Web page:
The man’s gaze narrowed. “Why do you ask such things?”
So, seems like the slavers have definitely been here, and unless this is all just wasted foreshadowing (and while this book has its flaws, so far it hasn’t been nearly as incompetent as that), asking after them is about to get Conan in trouble.
Conan checks into a motel and finds Player Two:
The man led Conan toward the curtained door. As he was about to pass through, the cloaked person raised a tan-haired head and looked at him. To his astonishment, it was a woman. Rather, it was a girl of about his own age. She had strong, regular features that would have been comely save that the left eye was covered by a patch of black leather. He paused for a moment, startled by her gaze. The look in her single eye was not quite sane.
The Wikipedia summary has informed me that she will be his traveling companion for this book. I approve of this decision. Conan is not much of a character on his own, and is more like an avatar of barbarism whose arrival serves as the inciting incident for his supporting cast’s character arcs (except when it’s a short story, in which case “Conan tries to rob a wizard” can sustain like twenty pages by itself and doesn’t even need a character arc). We’ll see whether or not the companion character actually does end up playing this role, but we’ve at least got as far as step one: Have a companion character (or several) at all.
Player Two sits down for a chat with Conan at dinner.
“I am Kalya. Mad Kalya, men call me. You have probably been warned.” Her voice was startling; a hoarse grating that might have been made by a raven rather than a young woman. Squinting in the dim light, Conan descried a pair of scars on each side of Kalya’s neck. At some time in the past, someone had passed a dagger through the girl’s larynx. That accounted for the voice. He also realized that she must have been a mere child when it happened.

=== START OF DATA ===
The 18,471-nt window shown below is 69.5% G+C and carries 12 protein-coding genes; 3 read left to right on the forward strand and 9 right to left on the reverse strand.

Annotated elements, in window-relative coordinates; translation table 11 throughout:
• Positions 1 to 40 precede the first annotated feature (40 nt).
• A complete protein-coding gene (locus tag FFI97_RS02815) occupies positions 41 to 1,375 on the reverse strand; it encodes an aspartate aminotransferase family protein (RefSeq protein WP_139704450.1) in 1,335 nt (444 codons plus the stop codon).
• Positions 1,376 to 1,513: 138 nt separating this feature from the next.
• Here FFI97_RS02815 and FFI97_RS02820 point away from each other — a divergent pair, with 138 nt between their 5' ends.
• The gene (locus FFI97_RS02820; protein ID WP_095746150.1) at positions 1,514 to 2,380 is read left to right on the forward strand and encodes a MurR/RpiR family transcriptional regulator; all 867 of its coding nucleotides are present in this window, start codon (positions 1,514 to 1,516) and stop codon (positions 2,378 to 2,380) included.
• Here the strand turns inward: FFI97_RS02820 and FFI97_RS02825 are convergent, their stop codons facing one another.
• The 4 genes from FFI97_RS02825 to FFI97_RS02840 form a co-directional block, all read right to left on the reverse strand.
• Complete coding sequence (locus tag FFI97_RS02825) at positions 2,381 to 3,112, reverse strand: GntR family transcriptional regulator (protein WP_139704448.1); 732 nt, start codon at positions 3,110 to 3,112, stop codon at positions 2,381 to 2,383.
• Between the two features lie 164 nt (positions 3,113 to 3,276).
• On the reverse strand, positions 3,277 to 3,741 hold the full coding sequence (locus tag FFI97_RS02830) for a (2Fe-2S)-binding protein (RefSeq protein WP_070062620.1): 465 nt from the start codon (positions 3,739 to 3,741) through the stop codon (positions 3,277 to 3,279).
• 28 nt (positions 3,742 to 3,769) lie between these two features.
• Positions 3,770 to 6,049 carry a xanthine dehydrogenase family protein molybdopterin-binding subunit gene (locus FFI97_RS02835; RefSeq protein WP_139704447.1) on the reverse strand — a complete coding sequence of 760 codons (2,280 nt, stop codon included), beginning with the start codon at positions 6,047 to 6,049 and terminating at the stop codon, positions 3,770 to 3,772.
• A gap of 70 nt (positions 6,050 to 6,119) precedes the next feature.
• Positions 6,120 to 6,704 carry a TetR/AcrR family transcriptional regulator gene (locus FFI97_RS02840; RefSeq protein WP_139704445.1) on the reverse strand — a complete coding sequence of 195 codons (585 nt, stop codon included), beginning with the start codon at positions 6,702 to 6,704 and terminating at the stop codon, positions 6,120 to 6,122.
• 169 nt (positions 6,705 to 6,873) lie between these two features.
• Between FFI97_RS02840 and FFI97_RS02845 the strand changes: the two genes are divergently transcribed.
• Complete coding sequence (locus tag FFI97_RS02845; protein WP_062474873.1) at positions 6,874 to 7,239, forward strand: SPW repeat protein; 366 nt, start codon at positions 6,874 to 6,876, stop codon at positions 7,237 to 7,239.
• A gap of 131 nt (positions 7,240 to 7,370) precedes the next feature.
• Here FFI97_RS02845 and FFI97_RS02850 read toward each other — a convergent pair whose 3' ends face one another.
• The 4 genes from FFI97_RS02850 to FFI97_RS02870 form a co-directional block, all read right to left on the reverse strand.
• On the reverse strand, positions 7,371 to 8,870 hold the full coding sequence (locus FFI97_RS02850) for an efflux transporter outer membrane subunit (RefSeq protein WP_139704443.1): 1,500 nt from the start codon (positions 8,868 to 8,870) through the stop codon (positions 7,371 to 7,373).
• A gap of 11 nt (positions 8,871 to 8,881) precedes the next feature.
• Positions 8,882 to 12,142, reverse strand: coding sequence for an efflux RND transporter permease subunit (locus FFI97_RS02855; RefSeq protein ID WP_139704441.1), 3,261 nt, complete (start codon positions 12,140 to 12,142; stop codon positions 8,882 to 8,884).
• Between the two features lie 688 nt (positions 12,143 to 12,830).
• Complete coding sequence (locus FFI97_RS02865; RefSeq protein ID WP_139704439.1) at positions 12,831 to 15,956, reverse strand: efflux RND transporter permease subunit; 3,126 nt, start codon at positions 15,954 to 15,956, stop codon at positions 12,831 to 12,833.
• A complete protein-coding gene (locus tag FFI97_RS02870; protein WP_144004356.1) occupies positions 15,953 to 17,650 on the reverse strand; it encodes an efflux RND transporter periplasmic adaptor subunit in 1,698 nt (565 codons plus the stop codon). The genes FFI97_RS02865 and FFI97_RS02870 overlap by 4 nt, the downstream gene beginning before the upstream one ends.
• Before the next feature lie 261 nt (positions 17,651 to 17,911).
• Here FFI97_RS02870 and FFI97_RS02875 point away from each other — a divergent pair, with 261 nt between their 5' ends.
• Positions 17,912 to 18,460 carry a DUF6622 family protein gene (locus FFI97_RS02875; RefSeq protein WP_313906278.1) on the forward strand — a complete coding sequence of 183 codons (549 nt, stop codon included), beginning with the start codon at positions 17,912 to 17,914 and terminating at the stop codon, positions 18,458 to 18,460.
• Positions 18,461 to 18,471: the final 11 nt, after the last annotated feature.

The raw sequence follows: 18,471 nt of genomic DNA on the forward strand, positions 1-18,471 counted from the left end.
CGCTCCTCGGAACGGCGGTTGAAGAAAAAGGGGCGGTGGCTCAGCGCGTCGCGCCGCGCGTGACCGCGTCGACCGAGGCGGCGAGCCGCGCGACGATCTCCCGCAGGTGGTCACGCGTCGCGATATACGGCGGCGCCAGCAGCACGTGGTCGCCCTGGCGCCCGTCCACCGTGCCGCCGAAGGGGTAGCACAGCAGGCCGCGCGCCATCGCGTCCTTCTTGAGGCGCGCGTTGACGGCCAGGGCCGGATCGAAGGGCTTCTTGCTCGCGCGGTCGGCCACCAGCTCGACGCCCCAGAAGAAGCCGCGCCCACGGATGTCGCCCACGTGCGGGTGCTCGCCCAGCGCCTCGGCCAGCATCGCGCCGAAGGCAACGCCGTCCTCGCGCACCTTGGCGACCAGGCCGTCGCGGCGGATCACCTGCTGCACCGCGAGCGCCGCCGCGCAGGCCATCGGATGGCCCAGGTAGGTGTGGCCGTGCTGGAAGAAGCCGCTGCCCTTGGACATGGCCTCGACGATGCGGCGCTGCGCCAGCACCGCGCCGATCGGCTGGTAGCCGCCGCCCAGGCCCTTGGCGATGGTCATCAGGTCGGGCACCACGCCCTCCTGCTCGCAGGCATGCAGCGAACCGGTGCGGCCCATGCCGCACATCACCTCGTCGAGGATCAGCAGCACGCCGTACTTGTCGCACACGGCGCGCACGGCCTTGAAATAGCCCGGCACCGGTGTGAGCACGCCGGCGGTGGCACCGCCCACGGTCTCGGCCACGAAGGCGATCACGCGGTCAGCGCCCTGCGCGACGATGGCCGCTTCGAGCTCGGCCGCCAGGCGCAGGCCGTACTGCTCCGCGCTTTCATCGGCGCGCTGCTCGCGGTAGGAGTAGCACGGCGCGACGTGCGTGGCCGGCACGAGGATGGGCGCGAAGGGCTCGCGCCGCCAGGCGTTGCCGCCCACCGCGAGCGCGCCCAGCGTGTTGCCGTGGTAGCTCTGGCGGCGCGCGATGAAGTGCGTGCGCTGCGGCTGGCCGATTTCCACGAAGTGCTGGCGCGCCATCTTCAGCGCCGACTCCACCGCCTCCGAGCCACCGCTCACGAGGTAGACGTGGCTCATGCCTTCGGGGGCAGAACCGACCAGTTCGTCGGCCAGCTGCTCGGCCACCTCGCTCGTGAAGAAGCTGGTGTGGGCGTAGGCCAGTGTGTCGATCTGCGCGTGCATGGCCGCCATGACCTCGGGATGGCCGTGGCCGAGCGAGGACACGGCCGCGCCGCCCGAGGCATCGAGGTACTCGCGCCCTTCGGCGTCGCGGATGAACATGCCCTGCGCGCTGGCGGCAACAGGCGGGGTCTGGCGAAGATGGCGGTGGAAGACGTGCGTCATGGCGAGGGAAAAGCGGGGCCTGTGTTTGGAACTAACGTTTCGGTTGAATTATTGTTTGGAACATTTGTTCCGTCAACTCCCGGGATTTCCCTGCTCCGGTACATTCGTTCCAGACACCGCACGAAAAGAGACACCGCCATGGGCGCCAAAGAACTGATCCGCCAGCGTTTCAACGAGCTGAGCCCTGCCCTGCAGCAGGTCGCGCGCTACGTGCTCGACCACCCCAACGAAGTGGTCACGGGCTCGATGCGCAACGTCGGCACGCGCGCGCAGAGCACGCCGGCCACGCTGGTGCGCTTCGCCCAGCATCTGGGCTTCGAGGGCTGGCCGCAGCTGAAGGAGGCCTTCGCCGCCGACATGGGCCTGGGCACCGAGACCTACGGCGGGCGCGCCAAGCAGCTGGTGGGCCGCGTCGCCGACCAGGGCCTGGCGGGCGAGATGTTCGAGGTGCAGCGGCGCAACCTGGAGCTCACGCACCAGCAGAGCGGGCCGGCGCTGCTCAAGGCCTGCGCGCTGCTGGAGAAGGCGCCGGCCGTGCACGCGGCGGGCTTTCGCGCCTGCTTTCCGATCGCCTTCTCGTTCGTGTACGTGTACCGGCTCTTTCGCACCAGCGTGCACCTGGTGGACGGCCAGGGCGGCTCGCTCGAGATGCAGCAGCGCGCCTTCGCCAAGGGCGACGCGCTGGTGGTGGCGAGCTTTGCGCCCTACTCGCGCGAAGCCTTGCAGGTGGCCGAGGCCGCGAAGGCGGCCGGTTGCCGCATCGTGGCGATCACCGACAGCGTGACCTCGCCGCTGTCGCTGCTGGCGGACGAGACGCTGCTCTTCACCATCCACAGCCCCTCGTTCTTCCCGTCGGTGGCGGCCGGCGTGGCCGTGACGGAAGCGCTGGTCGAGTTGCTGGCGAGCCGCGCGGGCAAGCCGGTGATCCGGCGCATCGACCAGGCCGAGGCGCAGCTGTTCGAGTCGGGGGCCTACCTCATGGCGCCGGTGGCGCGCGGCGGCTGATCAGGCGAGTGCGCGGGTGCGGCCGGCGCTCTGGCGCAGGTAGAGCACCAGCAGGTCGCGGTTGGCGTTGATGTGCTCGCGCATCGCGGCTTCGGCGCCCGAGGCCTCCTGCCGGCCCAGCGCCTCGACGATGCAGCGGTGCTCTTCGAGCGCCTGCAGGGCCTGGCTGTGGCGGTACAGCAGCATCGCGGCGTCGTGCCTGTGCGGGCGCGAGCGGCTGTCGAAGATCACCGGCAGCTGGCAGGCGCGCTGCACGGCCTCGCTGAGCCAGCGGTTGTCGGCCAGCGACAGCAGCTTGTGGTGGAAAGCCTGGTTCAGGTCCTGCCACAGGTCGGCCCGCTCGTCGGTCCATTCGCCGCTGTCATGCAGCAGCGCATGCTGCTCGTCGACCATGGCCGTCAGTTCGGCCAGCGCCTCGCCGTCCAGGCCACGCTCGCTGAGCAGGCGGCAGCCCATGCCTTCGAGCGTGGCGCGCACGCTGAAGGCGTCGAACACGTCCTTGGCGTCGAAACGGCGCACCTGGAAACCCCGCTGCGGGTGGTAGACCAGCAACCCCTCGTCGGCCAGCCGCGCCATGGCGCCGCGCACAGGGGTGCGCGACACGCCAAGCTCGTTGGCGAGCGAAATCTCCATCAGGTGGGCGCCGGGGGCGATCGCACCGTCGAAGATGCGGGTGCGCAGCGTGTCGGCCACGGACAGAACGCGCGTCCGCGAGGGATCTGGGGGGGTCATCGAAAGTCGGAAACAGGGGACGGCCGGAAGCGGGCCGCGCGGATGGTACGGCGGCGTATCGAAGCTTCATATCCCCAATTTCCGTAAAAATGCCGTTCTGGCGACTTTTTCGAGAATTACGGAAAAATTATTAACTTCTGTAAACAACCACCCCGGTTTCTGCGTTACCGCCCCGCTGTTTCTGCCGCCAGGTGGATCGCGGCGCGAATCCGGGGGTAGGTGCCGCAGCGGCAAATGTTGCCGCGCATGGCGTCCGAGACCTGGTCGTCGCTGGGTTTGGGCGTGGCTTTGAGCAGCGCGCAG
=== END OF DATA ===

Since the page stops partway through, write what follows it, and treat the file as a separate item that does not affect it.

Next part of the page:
I associate the “badass lady with scars” archetype more with the 90s than the 80s. This book is 1989, so if my vague intuitions are correct, we’re looking at an earlier example of the archetype, hopefully before it got driven into the ground and became the domain of hacks.
Conan and Kalya go to meet with someone who says he knows something about the slavers Conan is tracking. Oh, also, Kayla apparently has a vendetta with the Aquilonian sorcerer. Conan recognizes the same gate guard on the way out as on the way in, and becomes suspicious that one guard would watch the gate so long, and reacts to that suspicion in the only reasonable way: Strangulation.